Of the Syrians that you are helping, and who are showing an interest in Christ, what makes you believe they are truly becoming Christians? What would indicate to you that a Syrian Muslim had definitely become a Christian?
Turkey: We cannot know exactly the truth, but we can understand it through their behavior. They read the Bible in their own language, even when people from the church are not around them. They prepare questions and ask the pastor. They think of God when they are alone and they try to tell about it to their relatives in Syria. However, we don't know whether they will live as a Muslim or not when they are back in their country. But as I said before, the ones I see even until now are sincere.
What would indicate to us that a Syrian Muslim had become a Christian would be:
1. Women taking their scarves off.
2. Letting their kids join the Bible lessons. People don't let their kids learn a belief they don't accept, since kids are ready to learn easily.
3. Giving up some habits in their lives, like drugs and lying. And they confess their sins.
Iraq: God knows people's hearts to start with, but we determine they are Christians by:
1. Professions of faith-The decision to follow Christ in these circumstances means the person has sentenced himself to death and makes himself likely to be killed at any moment. So they know very well the consequences.
2. The amount of questions they are asking about our Christian faith and comparing it to Islam
3. Their involvement in the church attendance and church activities
4. The desire to study the Bible and memorize it
5. The willingness to share their faith with others and talk about Jesus and His miracles in their lives
6. Involving their kids in the children's programs, reading and doing Bible homework
7. The desire to obey the Lord in baptism and in sharing the Lord's Supper
Lebanon: When they become followers of Jesus you can see a huge difference in their lives. . The way they share their faith sometimes would help us determine how they are thinking. After all, God looks inside the heart and knows all the details. We also can determine [their heart] because last year we had more than 1,200 baptisms. Do you think a Muslim would get baptized just to get a food package?
Of the Syrian Muslims in your ministry who are showing an interest in Christ, what percentage do you believe will be following Christ ten years from now?
Turkey: 30 percent of them.
Iraq: We are working on a discipleship plan that teaches every believer to teach others and make disciples. If our plans work as we hope they will, we expect 5,000 people this year and a 10 percent to 20 percent increase each year.
Lebanon: I don't know the future, but in my experience a lot will continue the walk with Jesus. But it is also very important to provide training so they will grow in their faith and not only stay with what they know.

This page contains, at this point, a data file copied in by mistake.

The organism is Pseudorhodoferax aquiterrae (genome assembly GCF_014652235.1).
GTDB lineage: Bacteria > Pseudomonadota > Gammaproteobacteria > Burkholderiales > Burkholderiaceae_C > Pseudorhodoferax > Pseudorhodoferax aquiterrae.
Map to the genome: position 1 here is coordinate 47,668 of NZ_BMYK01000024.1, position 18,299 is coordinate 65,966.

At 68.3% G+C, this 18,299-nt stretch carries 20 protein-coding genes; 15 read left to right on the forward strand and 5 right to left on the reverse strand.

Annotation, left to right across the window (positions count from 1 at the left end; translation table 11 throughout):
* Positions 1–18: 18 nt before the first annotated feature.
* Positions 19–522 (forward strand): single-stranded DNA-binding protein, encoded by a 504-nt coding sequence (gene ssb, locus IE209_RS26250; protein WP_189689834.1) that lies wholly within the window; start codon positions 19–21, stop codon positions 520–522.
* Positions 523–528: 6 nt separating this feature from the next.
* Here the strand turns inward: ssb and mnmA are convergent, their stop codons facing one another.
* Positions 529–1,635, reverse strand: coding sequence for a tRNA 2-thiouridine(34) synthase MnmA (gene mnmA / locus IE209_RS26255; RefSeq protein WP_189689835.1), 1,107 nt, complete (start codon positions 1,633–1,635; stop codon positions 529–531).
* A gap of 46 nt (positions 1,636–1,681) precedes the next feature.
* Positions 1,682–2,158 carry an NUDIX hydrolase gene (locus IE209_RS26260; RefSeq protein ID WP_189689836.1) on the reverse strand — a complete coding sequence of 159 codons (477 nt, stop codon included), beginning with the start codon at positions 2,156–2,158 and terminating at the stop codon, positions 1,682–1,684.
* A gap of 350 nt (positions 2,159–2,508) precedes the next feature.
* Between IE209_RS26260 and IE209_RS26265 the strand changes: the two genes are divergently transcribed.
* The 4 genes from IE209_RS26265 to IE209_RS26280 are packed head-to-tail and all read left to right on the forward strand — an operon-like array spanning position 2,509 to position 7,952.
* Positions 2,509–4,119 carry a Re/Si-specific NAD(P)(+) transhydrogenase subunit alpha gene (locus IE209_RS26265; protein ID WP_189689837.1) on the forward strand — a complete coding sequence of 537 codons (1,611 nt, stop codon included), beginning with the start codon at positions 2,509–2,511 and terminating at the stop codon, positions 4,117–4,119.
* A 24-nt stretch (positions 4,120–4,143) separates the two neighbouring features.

Are there Syrian Muslims openly identifying with Christ?
Turkey: Yes, there are.
Iraq: We do not recommend this for now, especially in the unsafe refugee camps or between members of large clans, but we see that more with the refugees who resettled in European countries.
Lebanon: Oh yes, we have a lot that would speak openly and a lot who are now under threat because they were open about their faith in Jesus.
Are Syrian Muslims asking for baptism?
Turkey: Yes, I have been baptizing them.
Iraq: Yes, so many, and local churches are secretly baptizing the new believers.
Lebanon: I have baptized a lot myself this year.
Are there Syrians who have become Christians and are now doing evangelism and/or leading Bible studies?
Turkey: They are the ones doing evangelism.
Iraq: We are very close to that stage with people from Muslim backgrounds, although some Christian Syrians are already doing that and taking leadership in more effectively reaching their own people.
Lebanon: Yes, there are some in evangelism and others are in Bible school as well.
Are Muslim religious leaders watching the Syrians to see which ones are attending your meetings and meeting with your workers?
Iraq: Yes! And it's extremely dangerous in Syria due to the lack of security. We also get threats sometimes in the refugee camps, which we deal with in a loving Christian way.
Lebanon: Yes, but this is also because of the Syrian regime and how they function. The problem in Syria is that everyone works for the government, and I would expect that people would tell on each other or do whatever it takes to save themselves.
What effect has the Syrian conflict had on the Christians (evangelical, Roman Catholic, Orthodox, etc.) from Syria?
Iraq: In the conflict areas, a very negative impact. They are at risk of genocide or Islamization at gunpoint. That's if they were not already killed during the best of circumstances, just for being Christians.
Lebanon: This was a big eye opener for everyone to see that there is a lot of work to be done. Although it is not easy for Christians to work together, they all agree that it is an overwhelming situation for all of the country and it is affecting everyone.
If you remember when the war started, we hardly had anyone working among the Syrians. Some thought we were crazy. They thought the war would last a few days and that's it. I remember how hard it was for us to work among the Syrians when others would not allow us.